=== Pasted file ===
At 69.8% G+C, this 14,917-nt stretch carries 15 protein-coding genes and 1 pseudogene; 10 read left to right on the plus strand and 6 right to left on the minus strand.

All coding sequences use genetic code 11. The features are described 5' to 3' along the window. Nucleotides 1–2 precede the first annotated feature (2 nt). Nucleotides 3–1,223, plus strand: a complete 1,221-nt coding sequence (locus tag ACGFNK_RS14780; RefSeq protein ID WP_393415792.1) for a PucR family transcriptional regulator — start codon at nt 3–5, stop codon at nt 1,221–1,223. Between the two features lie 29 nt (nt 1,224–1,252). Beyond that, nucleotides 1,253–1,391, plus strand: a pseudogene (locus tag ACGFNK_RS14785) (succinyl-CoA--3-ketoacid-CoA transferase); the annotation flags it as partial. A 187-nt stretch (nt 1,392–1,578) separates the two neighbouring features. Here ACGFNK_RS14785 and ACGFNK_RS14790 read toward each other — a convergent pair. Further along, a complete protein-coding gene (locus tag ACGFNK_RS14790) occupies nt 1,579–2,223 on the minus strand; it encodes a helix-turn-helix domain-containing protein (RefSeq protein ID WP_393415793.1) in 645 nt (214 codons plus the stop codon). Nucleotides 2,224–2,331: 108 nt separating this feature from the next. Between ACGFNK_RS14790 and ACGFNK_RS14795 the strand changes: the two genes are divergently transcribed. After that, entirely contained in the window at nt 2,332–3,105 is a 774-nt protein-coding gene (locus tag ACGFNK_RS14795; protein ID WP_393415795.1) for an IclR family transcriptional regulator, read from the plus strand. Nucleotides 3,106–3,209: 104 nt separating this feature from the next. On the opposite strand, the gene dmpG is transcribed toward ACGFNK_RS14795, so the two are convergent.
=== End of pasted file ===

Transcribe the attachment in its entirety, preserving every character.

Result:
At 69.8% G+C, this 14,917-nt stretch carries 15 protein-coding genes and 1 pseudogene; 10 read left to right on the plus strand and 6 right to left on the minus strand.

All coding sequences use genetic code 11. The features are described 5' to 3' along the window. Nucleotides 1–2 precede the first annotated feature (2 nt). Nucleotides 3–1,223, plus strand: a complete 1,221-nt coding sequence (locus tag ACGFNK_RS14780; RefSeq protein ID WP_393415792.1) for a PucR family transcriptional regulator — start codon at nt 3–5, stop codon at nt 1,221–1,223. Between the two features lie 29 nt (nt 1,224–1,252). Beyond that, nucleotides 1,253–1,391, plus strand: a pseudogene (locus tag ACGFNK_RS14785) (succinyl-CoA--3-ketoacid-CoA transferase); the annotation flags it as partial. A 187-nt stretch (nt 1,392–1,578) separates the two neighbouring features. Here ACGFNK_RS14785 and ACGFNK_RS14790 read toward each other — a convergent pair. Further along, a complete protein-coding gene (locus tag ACGFNK_RS14790) occupies nt 1,579–2,223 on the minus strand; it encodes a helix-turn-helix domain-containing protein (RefSeq protein ID WP_393415793.1) in 645 nt (214 codons plus the stop codon). Nucleotides 2,224–2,331: 108 nt separating this feature from the next. Between ACGFNK_RS14790 and ACGFNK_RS14795 the strand changes: the two genes are divergently transcribed. After that, entirely contained in the window at nt 2,332–3,105 is a 774-nt protein-coding gene (locus tag ACGFNK_RS14795; protein ID WP_393415795.1) for an IclR family transcriptional regulator, read from the plus strand. Nucleotides 3,106–3,209: 104 nt separating this feature from the next. On the opposite strand, the gene dmpG is transcribed toward ACGFNK_RS14795, so the two are convergent.